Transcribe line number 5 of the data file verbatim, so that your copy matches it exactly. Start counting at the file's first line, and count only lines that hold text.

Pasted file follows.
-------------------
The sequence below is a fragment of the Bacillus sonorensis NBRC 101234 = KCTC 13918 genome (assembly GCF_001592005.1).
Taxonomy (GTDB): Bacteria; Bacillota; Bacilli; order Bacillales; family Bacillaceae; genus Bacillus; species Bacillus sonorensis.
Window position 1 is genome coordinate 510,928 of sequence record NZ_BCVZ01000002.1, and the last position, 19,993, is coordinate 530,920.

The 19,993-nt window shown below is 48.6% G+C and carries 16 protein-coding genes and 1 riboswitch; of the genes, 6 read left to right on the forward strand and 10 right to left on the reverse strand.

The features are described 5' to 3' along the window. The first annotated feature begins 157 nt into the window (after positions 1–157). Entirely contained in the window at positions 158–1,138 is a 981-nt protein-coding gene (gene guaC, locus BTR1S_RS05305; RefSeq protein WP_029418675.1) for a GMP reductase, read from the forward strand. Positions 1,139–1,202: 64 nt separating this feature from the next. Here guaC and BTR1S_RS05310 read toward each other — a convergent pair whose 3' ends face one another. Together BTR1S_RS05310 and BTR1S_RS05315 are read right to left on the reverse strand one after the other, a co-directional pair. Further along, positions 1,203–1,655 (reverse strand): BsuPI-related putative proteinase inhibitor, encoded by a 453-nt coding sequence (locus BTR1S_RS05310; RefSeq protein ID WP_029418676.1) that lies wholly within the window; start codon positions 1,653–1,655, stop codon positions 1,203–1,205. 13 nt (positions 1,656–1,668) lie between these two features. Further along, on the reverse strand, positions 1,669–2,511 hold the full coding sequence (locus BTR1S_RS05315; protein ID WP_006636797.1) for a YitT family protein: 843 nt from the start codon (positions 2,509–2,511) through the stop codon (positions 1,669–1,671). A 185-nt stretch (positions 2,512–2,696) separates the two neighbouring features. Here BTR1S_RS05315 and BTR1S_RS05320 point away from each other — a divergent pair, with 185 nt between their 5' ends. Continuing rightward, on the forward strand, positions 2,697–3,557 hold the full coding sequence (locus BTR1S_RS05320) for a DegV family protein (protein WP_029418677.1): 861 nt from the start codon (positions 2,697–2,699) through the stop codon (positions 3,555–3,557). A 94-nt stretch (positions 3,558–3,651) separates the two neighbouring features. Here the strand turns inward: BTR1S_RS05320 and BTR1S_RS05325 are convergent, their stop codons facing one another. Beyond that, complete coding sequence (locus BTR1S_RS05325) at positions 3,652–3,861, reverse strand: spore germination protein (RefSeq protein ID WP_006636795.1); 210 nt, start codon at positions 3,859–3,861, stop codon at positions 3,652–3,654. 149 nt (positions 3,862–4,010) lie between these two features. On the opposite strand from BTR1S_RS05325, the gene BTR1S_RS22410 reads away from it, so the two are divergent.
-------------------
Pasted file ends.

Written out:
The features are described 5' to 3' along the window. The first annotated feature begins 157 nt into the window (after positions 1–157). Entirely contained in the window at positions 158–1,138 is a 981-nt protein-coding gene (gene guaC, locus BTR1S_RS05305; RefSeq protein WP_029418675.1) for a GMP reductase, read from the forward strand. Positions 1,139–1,202: 64 nt separating this feature from the next. Here guaC and BTR1S_RS05310 read toward each other — a convergent pair whose 3' ends face one another. Together BTR1S_RS05310 and BTR1S_RS05315 are read right to left on the reverse strand one after the other, a co-directional pair. Further along, positions 1,203–1,655 (reverse strand): BsuPI-related putative proteinase inhibitor, encoded by a 453-nt coding sequence (locus BTR1S_RS05310; RefSeq protein ID WP_029418676.1) that lies wholly within the window; start codon positions 1,653–1,655, stop codon positions 1,203–1,205. 13 nt (positions 1,656–1,668) lie between these two features. Further along, on the reverse strand, positions 1,669–2,511 hold the full coding sequence (locus BTR1S_RS05315; protein ID WP_006636797.1) for a YitT family protein: 843 nt from the start codon (positions 2,509–2,511) through the stop codon (positions 1,669–1,671). A 185-nt stretch (positions 2,512–2,696) separates the two neighbouring features. Here BTR1S_RS05315 and BTR1S_RS05320 point away from each other — a divergent pair, with 185 nt between their 5' ends. Continuing rightward, on the forward strand, positions 2,697–3,557 hold the full coding sequence (locus BTR1S_RS05320) for a DegV family protein (protein WP_029418677.1): 861 nt from the start codon (positions 2,697–2,699) through the stop codon (positions 3,555–3,557). A 94-nt stretch (positions 3,558–3,651) separates the two neighbouring features. Here the strand turns inward: BTR1S_RS05320 and BTR1S_RS05325 are convergent, their stop codons facing one another. Beyond that, complete coding sequence (locus BTR1S_RS05325) at positions 3,652–3,861, reverse strand: spore germination protein (RefSeq protein ID WP_006636795.1); 210 nt, start codon at positions 3,859–3,861, stop codon at positions 3,652–3,654. 149 nt (positions 3,862–4,010) lie between these two features. On the opposite strand from BTR1S_RS05325, the gene BTR1S_RS22410 reads away from it, so the two are divergent.